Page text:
Upper bound for tetrahedron packing?

There have been several recent advances on packing regular tetrahedra in $\mathbb{R}^3$. All the results I've seen have been lower bounds -- first John Conway and Sal Torquato showed that there exists an arrangement of tetraheda filling about 72% of space. This has been improved in a series of papers, and the latest result of which I am aware is Elizabeth Chen's record of 85.63%. (A NYTimes article summarizing the history of the problem can be found here.)

My question is does anyone know of any upper bounds, either published or unpublished? I saw a colloquium by Jeff Lagarias, and he said someone was claiming that they had proved something like $1 - 10^{-26}$, but that it was still unpublished.

(A compactness argument gives that since regular tetrahedra don't tile space the maximum volume is strictly less than one, but this argument does not give a quantitative bound.)

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 Can the compactness argument be carried out in WKL0? If it can, then www.math.psu.edu/simpson/papers/hilbert.ps would seem to imply that an upper bound for regular packings could in principle be calculated from the proof. – Ricky Demer Aug 13 2010 at 19:24 Compactness argument may be as follows: consider a small ball centered in each vertex of each tetrahedron. It can not be covered completely due to some irrationality or smth like it, also, not more then 100 tetrahedra touch it (since they are disjoint), hence fixed percentage of its volume remains uncovered by compactness. – Fedor Petrov Aug 13 2010 at 19:35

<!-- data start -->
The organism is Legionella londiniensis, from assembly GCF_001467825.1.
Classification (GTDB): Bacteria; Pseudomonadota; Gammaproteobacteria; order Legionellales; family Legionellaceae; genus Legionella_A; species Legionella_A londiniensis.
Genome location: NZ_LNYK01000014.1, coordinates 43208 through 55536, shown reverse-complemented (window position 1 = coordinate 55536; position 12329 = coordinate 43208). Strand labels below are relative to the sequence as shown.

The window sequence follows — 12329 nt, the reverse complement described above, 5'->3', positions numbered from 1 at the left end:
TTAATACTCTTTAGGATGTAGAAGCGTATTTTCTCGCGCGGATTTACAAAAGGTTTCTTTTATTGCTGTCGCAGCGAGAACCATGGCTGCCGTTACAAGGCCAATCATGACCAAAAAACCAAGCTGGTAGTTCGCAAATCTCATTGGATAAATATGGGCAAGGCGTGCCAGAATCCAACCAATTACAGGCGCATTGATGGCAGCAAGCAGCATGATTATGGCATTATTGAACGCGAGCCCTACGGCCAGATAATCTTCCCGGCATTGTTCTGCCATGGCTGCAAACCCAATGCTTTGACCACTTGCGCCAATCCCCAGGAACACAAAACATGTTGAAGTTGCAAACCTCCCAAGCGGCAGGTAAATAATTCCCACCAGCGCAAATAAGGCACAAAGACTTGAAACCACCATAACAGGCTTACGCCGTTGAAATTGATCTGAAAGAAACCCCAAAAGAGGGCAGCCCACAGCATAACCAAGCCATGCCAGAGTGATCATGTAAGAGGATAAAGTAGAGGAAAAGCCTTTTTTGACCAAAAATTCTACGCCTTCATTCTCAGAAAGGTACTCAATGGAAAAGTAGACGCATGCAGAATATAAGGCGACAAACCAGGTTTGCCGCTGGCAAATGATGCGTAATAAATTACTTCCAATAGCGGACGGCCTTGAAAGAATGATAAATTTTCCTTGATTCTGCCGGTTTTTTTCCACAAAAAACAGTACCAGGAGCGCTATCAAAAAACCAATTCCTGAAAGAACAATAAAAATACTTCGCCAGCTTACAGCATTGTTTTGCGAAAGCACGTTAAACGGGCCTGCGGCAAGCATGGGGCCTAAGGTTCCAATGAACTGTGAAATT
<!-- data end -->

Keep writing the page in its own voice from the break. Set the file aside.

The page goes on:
In this article, we obtain an explicit bound to the packing density of regular tetrahedra, namely $\phi < 1-\delta$ with $\delta = 2.6...\times 10^{-25}$. [...] In order to obtain a bound to the packing density, we show the existence, in any tetrahedron packing, of a set of disjoint balls whose intersection with the packing is particularly simple, and whose density can be bounded below. The construction is such that the density of the packing within each of the balls can be bounded away from one. The combination of these two bounds gives the main result.
They modify their argument to obtain a $10^{-12}$ bound on regular octahedra.
 Thanks Joseph -- this is exactly what I was hoping to find out. – Matthew Kahle Aug 25 2010 at 16:37 Does anyone know if there has been an improvement of this upper bound for a $\delta$ much greater than presented in the paper by Gravel, Elser, and Kallus? – Samuel Reid Apr 30 2012 at 17:57